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Subject: Roy Grace, Art Director in the Creative Heyday of Ads


Author:
Dies at 66
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Date Posted: March 02, 2003 10:30:08 EDT

Roy Grace, an art director who was one of the leading lights during the so-called creative revolution in advertising in the 1960's and 1970's, helping to produce memorable campaigns for brands like Alka-Seltzer, American Tourister and Volkswagen, died on Wednesday. He was 66 and lived in New York.

The cause was prostate cancer, his family said.

Mr. Grace spent almost four decades in advertising, including two stints at Doyle Dane Bernbach in New York, the agency considered the main purveyor of the era's ground-breaking campaigns, infused with warmth and wit, which helped transform the tone and tenor of consumer advertising.

At Doyle Dane, now the DDB Worldwide division of the Omnicom Group, Mr. Grace worked with equally talented copywriters, directors and others on award-winning commercials that remain familiar enough so many years later that most can still be conjured up by their vintage one- or two-word nicknames:

"Spicy Meatball" for Alka-Seltzer, a commercial within a commercial, centered on the problem-plagued shoot of a spot for a make-believe brand named Mama Magadini's Spicy Meatballs. A line from the commercial, "Mama mia! That's a spicy meatball," became a catch phrase.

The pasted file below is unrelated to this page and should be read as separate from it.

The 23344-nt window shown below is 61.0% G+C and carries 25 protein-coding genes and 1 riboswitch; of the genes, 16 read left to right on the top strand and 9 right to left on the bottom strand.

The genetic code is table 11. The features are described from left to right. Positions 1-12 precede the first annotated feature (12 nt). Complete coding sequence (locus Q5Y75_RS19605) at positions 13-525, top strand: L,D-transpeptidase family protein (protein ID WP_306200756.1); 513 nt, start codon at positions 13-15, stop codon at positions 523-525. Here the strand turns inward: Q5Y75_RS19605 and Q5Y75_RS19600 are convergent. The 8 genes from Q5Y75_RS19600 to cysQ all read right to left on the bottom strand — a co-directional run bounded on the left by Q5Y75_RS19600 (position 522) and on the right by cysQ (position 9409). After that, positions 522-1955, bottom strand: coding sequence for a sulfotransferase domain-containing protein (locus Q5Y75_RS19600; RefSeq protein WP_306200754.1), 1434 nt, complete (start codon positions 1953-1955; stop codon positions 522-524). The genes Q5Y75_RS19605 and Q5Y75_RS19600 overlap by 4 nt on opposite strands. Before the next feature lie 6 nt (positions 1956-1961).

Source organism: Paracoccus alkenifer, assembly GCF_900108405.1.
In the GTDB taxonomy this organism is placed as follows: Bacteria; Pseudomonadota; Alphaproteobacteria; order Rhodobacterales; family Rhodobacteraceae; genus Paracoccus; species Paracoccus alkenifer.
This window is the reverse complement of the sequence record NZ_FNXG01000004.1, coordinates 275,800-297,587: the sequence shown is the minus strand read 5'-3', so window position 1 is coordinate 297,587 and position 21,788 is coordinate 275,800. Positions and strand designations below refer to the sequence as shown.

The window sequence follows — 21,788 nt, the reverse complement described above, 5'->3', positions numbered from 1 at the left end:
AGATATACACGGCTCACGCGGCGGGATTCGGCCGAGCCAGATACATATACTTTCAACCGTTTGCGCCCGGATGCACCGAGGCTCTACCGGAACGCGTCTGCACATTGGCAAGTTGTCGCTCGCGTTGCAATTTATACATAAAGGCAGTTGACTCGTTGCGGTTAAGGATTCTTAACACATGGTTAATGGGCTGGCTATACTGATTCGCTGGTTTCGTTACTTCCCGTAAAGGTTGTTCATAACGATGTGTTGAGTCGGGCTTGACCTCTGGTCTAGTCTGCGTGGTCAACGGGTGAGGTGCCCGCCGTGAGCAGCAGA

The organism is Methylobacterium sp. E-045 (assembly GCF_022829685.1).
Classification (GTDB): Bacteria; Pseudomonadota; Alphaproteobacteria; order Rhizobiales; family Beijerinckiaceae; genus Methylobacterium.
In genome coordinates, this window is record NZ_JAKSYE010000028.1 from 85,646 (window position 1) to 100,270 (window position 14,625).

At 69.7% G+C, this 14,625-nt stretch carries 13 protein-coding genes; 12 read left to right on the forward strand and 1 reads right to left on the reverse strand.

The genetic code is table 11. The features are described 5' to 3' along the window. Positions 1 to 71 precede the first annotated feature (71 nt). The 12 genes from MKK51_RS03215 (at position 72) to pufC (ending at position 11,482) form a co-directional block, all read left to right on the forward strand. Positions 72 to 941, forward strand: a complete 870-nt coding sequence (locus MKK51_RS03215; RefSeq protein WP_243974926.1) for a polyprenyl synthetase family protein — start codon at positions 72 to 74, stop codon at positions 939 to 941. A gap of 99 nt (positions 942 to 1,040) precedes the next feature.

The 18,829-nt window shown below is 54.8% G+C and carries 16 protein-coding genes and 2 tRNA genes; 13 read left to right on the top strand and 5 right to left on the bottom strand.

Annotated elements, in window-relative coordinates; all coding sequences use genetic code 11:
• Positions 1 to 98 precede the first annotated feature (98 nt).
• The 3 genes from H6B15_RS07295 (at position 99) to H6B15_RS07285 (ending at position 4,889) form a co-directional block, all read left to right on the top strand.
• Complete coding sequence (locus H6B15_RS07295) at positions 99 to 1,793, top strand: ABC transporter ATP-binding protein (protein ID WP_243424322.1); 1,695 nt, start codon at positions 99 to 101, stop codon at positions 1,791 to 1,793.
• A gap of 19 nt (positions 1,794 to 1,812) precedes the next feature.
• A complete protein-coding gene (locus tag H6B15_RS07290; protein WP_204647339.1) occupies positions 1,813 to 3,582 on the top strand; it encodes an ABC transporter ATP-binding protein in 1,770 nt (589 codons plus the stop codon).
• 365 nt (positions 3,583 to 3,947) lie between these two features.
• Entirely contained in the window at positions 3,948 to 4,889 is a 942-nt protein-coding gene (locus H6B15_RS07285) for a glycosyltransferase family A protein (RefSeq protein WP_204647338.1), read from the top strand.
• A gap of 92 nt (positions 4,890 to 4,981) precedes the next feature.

"Funeral" for Volkswagen of America, a commercial narrated by a deceased billionaire who leaves little or nothing to his profligate relatives and business partner, whose wasteful ways are symbolized by the huge, gaudy cars in which they ride in his funeral procession. But a trusty, thrifty nephew, seen driving a Beetle at the end of the procession, inherits his uncle's fortune.

"Gorilla" for American Tourister, a demonstration of the toughness of the company's product that showed a suitcase surviving a manhandling, or monkey-handling, at a zoo. "Dear clumsy bellboys, brutal cab drivers, careless doormen, ruthless porters, savage baggage masters and all butter-fingered luggage handlers all over the world," an announcer intones, "have we got a suitcase for you."

Mr. Grace was born on Dec. 5, 1936, and graduated from the High School of Art and Design and Cooper Union. He joined Doyle Dane as an art director in 1964, left in 1972 to join Gilbert Advertising in New York, later Gilbert, Grace & Stark, then returned to Doyle Dane a couple of years later and remained there until 1986. He rose to executive creative director and chairman of the agency's United States operations.

Mr. Grace formed his own agency, Grace & Rothschild, in 1986, with Doyle Dane colleagues, including Diane Rothschild. Grace & Rothschild worked on the accounts of advertisers like Channel One, the division of Whittle Communications that sponsored newscasts in schools, now owned by Primedia; J&B Scotch whiskey; and Land Rover and Sterling cars.

Grace & Rothschild closed in 2000 after its largest account, Land Rover, part of the Ford Motor Company, was shifted to another agency. The remaining accounts and 11 employees, including Ms. Rothschild, the president, joined what is now Della Femina Jeary Rothschild & Partners in New York.

Mr. Grace won numerous industry honors including membership in the Halls of Fame of the Art Directors Club and the One Club for Art and Copy. By one count, he worked on 25 of the 100 "best commercials of all time" as selected by the trade publication Advertising Age.

Mr. Grace is survived by his wife, Marcia, of Manhattan; a daughter, Jessica, of Manhattan; and a son, Nicholas, of Beverly Hills, Calif.

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